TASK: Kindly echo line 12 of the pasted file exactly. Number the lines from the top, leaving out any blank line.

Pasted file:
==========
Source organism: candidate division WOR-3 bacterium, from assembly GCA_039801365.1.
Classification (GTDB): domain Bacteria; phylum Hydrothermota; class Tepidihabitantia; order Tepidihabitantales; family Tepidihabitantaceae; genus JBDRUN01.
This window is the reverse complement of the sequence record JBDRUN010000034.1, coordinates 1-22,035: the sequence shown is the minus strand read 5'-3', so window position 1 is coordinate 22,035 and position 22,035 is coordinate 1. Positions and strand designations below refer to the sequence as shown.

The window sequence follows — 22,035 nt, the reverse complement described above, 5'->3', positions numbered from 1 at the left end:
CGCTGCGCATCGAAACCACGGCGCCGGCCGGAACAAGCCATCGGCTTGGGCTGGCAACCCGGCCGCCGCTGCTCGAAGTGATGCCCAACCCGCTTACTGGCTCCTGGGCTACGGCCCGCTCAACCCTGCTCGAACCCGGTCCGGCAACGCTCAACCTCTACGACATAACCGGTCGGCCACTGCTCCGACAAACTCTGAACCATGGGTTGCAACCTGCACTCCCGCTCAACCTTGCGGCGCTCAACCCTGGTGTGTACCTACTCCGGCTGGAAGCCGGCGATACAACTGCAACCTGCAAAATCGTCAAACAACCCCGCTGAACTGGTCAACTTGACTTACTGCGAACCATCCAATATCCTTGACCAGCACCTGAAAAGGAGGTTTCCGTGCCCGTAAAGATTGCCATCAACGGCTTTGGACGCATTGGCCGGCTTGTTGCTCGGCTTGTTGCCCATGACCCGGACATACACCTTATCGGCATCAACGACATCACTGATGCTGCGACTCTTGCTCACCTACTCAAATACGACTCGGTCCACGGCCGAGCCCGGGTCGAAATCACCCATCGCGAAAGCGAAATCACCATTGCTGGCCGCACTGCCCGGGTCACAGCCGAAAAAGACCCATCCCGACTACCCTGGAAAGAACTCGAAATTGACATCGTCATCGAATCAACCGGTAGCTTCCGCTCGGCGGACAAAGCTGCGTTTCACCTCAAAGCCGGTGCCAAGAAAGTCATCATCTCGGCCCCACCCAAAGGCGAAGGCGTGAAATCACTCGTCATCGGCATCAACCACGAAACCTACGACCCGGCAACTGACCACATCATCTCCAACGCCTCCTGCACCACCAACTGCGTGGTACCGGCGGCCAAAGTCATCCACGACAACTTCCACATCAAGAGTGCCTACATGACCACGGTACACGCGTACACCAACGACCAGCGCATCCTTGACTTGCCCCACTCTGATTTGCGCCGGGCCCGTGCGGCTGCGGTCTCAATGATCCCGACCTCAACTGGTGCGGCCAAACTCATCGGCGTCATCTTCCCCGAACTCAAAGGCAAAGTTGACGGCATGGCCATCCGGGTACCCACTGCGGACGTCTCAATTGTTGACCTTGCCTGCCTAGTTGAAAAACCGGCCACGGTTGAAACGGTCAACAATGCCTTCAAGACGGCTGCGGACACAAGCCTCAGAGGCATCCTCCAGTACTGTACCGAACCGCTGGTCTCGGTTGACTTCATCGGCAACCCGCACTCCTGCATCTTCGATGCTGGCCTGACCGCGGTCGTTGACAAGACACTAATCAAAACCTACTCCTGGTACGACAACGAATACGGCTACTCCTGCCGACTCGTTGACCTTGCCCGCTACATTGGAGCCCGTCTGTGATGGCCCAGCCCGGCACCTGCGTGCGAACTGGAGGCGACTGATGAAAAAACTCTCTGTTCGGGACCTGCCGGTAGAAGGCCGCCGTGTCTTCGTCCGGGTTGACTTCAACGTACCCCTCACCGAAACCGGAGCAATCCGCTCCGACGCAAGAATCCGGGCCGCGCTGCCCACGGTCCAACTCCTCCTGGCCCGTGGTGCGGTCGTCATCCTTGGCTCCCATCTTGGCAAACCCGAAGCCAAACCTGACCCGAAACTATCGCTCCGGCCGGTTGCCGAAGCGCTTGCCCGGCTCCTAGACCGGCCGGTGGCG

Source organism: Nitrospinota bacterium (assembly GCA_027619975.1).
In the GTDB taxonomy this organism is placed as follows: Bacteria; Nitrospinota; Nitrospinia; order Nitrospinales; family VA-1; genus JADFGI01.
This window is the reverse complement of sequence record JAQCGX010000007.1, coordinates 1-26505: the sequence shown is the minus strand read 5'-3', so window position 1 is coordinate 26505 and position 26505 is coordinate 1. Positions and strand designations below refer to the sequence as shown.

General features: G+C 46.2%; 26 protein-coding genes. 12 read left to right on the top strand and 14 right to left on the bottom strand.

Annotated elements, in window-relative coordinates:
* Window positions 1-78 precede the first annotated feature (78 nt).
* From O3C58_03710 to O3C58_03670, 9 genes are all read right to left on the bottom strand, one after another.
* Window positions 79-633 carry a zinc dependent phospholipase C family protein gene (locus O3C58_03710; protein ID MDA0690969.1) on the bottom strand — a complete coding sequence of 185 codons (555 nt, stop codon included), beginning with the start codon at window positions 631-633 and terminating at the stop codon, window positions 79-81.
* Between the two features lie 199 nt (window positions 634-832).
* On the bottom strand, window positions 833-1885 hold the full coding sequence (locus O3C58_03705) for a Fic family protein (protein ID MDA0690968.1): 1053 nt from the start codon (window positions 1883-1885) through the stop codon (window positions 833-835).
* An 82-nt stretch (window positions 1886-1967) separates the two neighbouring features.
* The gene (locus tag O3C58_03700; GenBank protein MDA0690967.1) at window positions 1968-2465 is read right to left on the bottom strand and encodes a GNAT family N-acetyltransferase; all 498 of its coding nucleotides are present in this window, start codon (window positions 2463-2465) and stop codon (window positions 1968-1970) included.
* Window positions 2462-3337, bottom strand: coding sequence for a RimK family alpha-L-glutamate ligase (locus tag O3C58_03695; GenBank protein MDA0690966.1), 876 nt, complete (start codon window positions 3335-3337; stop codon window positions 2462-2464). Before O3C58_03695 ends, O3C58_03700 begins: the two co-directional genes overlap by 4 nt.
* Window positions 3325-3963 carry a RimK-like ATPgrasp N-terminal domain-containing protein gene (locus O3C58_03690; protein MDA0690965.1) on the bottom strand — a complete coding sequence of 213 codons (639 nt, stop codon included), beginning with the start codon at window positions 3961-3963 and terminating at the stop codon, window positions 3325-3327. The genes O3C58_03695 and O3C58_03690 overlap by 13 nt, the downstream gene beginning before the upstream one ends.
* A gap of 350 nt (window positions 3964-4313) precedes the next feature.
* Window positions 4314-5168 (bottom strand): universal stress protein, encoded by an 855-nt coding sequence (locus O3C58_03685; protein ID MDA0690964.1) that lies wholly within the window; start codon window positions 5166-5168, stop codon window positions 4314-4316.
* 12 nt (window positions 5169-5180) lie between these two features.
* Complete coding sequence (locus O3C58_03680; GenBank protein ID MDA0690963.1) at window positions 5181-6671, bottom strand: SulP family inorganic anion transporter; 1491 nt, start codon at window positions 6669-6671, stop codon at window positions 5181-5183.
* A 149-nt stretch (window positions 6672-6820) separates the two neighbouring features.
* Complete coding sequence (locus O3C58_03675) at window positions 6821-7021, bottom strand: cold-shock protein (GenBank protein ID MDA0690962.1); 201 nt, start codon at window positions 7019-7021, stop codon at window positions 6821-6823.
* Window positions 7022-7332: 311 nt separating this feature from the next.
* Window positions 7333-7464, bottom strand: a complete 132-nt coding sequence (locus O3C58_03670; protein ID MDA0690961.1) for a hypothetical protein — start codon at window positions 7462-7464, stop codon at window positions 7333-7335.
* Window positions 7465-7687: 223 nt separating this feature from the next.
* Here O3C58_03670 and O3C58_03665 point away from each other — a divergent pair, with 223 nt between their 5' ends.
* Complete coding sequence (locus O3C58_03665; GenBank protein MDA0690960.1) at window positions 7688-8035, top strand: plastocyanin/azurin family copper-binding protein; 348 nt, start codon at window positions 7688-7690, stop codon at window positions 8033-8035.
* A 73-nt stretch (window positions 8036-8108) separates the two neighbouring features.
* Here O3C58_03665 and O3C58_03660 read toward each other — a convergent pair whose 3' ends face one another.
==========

* From O3C58_03710 to O3C58_03670, 9 genes are all read right to left on the bottom strand, one after another.